Continued oral ingestion and misuse of drugs can cause impairments in the part of the brain that deals with decision-making and judgment, which may lead to risky behaviors that carry many additional health risks, such as driving under the influence or spreading infectious diseases through unprotected sex or shared needles.3

The long-term effects of drug use will vary depending on the drug and the person. Addiction has the potential to result in many far-reaching effects, including:5

  • Heart disease.
  • Lung disease.
  • Stroke.
  • Cancer.
  • Increased risk of contracting hepatitis B and C.
  • Increased risk of contracting HIV/AIDS.

It can also cause or exacerbate many mental health conditions, particularly anxiety, depression, and schizophrenia.5

The following are common drugs that can be taken orally and their potential long-term effects:3,6

  • Alcohol: High blood pressure, heart disease, liver disease, stroke, increased risk of various types of cancer, learning and memory issues, depression, anxiety.
  • Cannabis: Chronic cough, mental health issues, respiratory infections.
  • Opioids: Physical and psychological dependence, constipation, stomach cramps, liver or kidney disease, high risk of overdose.
  • Hallucinogens: Flashbacks, visual disturbances, paranoia, mood swings.
  • MDMA: Confusion, depression, memory and sleep issues, increased anxiety.
  • Methamphetamines: Insomnia, anxiety, mood issues, paranoia, weight loss, severe dental problems, itching that leads to sores from excessive scratching.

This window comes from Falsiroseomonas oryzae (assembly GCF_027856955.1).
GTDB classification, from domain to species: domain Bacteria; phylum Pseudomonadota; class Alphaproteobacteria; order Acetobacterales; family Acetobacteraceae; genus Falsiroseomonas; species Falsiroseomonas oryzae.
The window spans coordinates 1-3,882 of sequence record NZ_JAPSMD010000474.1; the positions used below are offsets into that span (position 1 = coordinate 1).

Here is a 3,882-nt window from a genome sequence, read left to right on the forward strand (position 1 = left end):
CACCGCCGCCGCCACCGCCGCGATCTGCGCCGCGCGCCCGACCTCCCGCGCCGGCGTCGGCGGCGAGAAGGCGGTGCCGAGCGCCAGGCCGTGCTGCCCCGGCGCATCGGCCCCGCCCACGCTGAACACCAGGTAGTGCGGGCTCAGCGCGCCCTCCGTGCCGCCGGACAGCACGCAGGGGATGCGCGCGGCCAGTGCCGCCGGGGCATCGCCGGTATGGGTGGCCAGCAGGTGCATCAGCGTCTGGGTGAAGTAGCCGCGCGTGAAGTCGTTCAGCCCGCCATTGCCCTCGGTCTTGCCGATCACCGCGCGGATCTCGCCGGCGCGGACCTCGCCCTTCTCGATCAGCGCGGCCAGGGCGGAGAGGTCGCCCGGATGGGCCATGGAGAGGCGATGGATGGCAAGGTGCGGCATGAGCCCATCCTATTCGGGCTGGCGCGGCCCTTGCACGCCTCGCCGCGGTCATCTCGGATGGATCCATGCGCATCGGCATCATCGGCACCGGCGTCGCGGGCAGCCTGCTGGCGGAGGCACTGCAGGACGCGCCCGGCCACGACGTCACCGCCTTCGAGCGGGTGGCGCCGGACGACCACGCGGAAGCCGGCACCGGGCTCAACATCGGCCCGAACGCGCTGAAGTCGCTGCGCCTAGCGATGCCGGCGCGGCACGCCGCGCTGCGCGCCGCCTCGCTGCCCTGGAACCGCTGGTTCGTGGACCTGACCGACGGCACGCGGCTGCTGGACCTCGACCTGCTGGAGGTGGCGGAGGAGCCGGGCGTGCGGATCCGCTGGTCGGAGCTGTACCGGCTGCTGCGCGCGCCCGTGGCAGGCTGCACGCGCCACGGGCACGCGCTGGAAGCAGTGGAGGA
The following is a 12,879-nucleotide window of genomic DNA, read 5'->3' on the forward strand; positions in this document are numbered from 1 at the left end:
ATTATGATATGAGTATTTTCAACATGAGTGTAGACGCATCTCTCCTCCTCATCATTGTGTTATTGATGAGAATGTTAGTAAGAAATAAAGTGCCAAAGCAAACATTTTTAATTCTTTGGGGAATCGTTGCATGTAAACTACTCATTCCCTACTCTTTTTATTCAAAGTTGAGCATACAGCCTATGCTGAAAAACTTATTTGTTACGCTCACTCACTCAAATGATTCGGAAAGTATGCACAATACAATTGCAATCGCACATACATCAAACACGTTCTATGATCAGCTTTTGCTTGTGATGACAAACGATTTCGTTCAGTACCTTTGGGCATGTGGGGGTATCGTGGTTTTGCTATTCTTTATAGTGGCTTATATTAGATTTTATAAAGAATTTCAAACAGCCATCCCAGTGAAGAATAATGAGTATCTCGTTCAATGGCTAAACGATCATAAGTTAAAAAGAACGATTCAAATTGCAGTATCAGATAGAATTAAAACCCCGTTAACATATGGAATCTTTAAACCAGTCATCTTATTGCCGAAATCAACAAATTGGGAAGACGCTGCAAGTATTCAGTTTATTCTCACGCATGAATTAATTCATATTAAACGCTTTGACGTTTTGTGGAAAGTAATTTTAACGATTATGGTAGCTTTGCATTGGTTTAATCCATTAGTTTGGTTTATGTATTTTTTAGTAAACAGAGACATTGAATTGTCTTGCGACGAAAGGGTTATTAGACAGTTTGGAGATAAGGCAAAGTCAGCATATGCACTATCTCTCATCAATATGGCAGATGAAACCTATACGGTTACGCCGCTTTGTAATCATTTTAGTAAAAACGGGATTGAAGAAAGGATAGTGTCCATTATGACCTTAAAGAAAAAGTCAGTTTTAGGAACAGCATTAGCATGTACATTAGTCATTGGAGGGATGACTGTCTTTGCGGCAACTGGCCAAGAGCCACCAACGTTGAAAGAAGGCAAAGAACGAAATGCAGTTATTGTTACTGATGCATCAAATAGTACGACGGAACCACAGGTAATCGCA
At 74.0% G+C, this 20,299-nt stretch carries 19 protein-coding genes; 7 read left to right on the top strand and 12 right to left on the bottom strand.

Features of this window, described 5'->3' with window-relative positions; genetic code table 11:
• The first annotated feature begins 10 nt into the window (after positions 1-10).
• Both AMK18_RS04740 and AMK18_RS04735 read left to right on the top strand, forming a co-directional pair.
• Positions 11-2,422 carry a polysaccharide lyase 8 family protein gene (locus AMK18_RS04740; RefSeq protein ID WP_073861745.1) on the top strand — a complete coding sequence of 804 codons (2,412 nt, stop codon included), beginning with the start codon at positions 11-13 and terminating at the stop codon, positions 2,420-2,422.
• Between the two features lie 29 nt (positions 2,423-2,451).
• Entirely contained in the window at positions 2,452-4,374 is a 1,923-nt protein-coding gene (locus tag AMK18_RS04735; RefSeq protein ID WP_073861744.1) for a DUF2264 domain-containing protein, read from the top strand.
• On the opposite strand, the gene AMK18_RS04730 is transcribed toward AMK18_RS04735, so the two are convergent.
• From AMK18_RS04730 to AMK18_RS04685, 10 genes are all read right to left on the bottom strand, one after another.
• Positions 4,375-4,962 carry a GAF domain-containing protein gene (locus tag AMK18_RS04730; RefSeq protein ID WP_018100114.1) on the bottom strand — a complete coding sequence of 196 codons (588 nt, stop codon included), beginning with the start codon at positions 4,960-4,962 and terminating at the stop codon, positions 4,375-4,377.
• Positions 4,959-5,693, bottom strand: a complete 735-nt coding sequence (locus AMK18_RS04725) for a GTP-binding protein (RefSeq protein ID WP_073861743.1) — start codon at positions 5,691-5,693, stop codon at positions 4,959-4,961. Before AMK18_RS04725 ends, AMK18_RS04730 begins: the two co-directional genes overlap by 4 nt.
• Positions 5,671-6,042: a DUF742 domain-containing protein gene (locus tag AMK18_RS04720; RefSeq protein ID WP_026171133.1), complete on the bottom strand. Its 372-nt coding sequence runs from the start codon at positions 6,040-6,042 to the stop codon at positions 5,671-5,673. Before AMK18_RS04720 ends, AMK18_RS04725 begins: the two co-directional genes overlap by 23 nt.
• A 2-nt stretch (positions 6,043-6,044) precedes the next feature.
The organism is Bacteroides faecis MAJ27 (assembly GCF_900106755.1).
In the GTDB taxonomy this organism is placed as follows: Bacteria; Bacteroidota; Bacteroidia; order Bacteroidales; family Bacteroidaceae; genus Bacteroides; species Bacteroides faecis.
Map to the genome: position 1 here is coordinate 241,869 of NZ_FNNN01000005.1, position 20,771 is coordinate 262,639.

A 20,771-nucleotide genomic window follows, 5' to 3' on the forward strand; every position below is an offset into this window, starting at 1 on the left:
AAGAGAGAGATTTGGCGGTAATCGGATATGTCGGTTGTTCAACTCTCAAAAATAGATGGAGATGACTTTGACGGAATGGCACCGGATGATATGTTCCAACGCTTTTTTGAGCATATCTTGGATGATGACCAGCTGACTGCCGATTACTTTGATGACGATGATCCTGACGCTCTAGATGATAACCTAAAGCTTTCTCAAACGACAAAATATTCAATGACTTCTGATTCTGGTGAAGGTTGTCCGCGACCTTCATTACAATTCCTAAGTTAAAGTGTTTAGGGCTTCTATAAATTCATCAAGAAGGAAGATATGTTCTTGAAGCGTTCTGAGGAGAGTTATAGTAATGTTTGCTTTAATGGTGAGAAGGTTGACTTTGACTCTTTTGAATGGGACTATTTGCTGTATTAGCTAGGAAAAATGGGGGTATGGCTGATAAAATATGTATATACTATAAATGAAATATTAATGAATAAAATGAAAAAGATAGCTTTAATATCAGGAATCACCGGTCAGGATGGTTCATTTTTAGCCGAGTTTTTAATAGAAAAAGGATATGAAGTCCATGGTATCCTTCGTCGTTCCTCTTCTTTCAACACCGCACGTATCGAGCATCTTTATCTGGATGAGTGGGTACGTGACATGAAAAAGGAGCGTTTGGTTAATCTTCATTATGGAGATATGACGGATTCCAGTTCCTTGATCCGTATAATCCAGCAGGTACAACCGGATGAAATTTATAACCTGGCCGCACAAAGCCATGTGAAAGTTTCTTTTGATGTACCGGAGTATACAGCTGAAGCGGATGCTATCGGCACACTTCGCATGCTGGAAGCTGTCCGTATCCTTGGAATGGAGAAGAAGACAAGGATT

• Prescription Stimulants: Heart problems, paranoia, anger, psychosis.
  • Tobacco/Nicotine: High risk of various types of cancers, heart disease, and cataracts.

What to Do if You Suspect Someone Is Ingesting Drugs

If you suspect someone you care about is ingesting drugs, there are ways to help. Finding the right treatment program to address a person’s specific needs is essential. Helping a loved one with addiction can feel overwhelming but there are resources that can point you in the right direction.

Treatment facilities and rehab centers such as Desert Hope in Las Vegas, Nevada, offer multiple levels of addiction treatment to fit each person’s individual needs. Only a doctor or trained clinician can properly assess which is most appropriate.

Depending on the severity of a person’s substance use disorder and individual circumstances, any of the following treatment programs will likely be considered:

For some, a short stay in rehab is best, while others may need more intensive, inpatient treatment under direct medical supervision. These patients may stay for anywhere from 30 days of rehab to 2+ months of rehab.

At Desert Hope Treatment Center, compassionate admissions navigators are available 24/7 to help you learn what to expect in treatment and guide you through the admissions process.

Admissions navigators will also help you determine how to pay for addiction treatment. The Affordable Care Act not only expanded health insurance coverage to millions of Americans but also requires that substance use and mental health treatment be covered on par with medical or surgical procedures.6

While individual policies will vary, it is possible your insurance coverage may cover the cost of rehab. If you don’t have insurance, there are other ways to pay for rehab at Desert Hope, including financing or payment plans.

Help is available. Don’t wait to begin your recovery, call or start the admissions process by instantly now.